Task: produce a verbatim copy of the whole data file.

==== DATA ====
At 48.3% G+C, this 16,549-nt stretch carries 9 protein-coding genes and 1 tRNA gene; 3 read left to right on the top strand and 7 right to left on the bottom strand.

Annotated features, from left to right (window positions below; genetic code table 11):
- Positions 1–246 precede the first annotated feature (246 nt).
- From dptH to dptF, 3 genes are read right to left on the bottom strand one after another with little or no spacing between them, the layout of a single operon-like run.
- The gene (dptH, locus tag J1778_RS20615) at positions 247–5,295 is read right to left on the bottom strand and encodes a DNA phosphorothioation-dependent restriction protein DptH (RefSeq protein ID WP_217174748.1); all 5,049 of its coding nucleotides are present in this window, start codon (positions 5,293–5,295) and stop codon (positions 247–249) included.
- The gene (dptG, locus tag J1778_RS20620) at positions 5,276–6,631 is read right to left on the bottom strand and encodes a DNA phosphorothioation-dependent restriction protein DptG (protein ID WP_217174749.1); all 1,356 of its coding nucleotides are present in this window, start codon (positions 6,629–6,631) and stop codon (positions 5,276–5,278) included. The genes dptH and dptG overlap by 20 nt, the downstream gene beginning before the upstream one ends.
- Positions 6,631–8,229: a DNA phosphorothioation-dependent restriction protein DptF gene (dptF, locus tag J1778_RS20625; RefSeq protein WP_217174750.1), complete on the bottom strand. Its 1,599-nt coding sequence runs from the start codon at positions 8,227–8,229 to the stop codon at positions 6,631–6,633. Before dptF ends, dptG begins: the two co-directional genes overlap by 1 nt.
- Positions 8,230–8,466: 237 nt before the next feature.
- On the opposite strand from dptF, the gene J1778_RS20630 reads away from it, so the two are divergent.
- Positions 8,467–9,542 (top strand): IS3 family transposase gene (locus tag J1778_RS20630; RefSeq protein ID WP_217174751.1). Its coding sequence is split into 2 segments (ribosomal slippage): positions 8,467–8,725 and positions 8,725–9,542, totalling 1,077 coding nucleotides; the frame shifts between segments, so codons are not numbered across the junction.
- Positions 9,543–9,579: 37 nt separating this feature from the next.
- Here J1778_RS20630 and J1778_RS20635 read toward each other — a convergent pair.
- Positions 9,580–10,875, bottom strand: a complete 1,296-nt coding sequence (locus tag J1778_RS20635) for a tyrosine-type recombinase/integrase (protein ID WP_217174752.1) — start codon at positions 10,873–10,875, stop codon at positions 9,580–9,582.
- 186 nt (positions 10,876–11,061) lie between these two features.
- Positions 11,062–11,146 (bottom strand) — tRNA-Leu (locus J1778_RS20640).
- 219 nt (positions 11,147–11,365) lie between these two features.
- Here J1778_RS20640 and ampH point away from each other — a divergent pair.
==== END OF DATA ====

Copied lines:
At 48.3% G+C, this 16,549-nt stretch carries 9 protein-coding genes and 1 tRNA gene; 3 read left to right on the top strand and 7 right to left on the bottom strand.

Annotated features, from left to right (window positions below; genetic code table 11):
- Positions 1–246 precede the first annotated feature (246 nt).
- From dptH to dptF, 3 genes are read right to left on the bottom strand one after another with little or no spacing between them, the layout of a single operon-like run.
- The gene (dptH, locus tag J1778_RS20615) at positions 247–5,295 is read right to left on the bottom strand and encodes a DNA phosphorothioation-dependent restriction protein DptH (RefSeq protein ID WP_217174748.1); all 5,049 of its coding nucleotides are present in this window, start codon (positions 5,293–5,295) and stop codon (positions 247–249) included.
- The gene (dptG, locus tag J1778_RS20620) at positions 5,276–6,631 is read right to left on the bottom strand and encodes a DNA phosphorothioation-dependent restriction protein DptG (protein ID WP_217174749.1); all 1,356 of its coding nucleotides are present in this window, start codon (positions 6,629–6,631) and stop codon (positions 5,276–5,278) included. The genes dptH and dptG overlap by 20 nt, the downstream gene beginning before the upstream one ends.
- Positions 6,631–8,229: a DNA phosphorothioation-dependent restriction protein DptF gene (dptF, locus tag J1778_RS20625; RefSeq protein WP_217174750.1), complete on the bottom strand. Its 1,599-nt coding sequence runs from the start codon at positions 8,227–8,229 to the stop codon at positions 6,631–6,633. Before dptF ends, dptG begins: the two co-directional genes overlap by 1 nt.
- Positions 8,230–8,466: 237 nt before the next feature.
- On the opposite strand from dptF, the gene J1778_RS20630 reads away from it, so the two are divergent.
- Positions 8,467–9,542 (top strand): IS3 family transposase gene (locus tag J1778_RS20630; RefSeq protein ID WP_217174751.1). Its coding sequence is split into 2 segments (ribosomal slippage): positions 8,467–8,725 and positions 8,725–9,542, totalling 1,077 coding nucleotides; the frame shifts between segments, so codons are not numbered across the junction.
- Positions 9,543–9,579: 37 nt separating this feature from the next.
- Here J1778_RS20630 and J1778_RS20635 read toward each other — a convergent pair.
- Positions 9,580–10,875, bottom strand: a complete 1,296-nt coding sequence (locus tag J1778_RS20635) for a tyrosine-type recombinase/integrase (protein ID WP_217174752.1) — start codon at positions 10,873–10,875, stop codon at positions 9,580–9,582.
- 186 nt (positions 10,876–11,061) lie between these two features.
- Positions 11,062–11,146 (bottom strand) — tRNA-Leu (locus J1778_RS20640).
- 219 nt (positions 11,147–11,365) lie between these two features.
- Here J1778_RS20640 and ampH point away from each other — a divergent pair.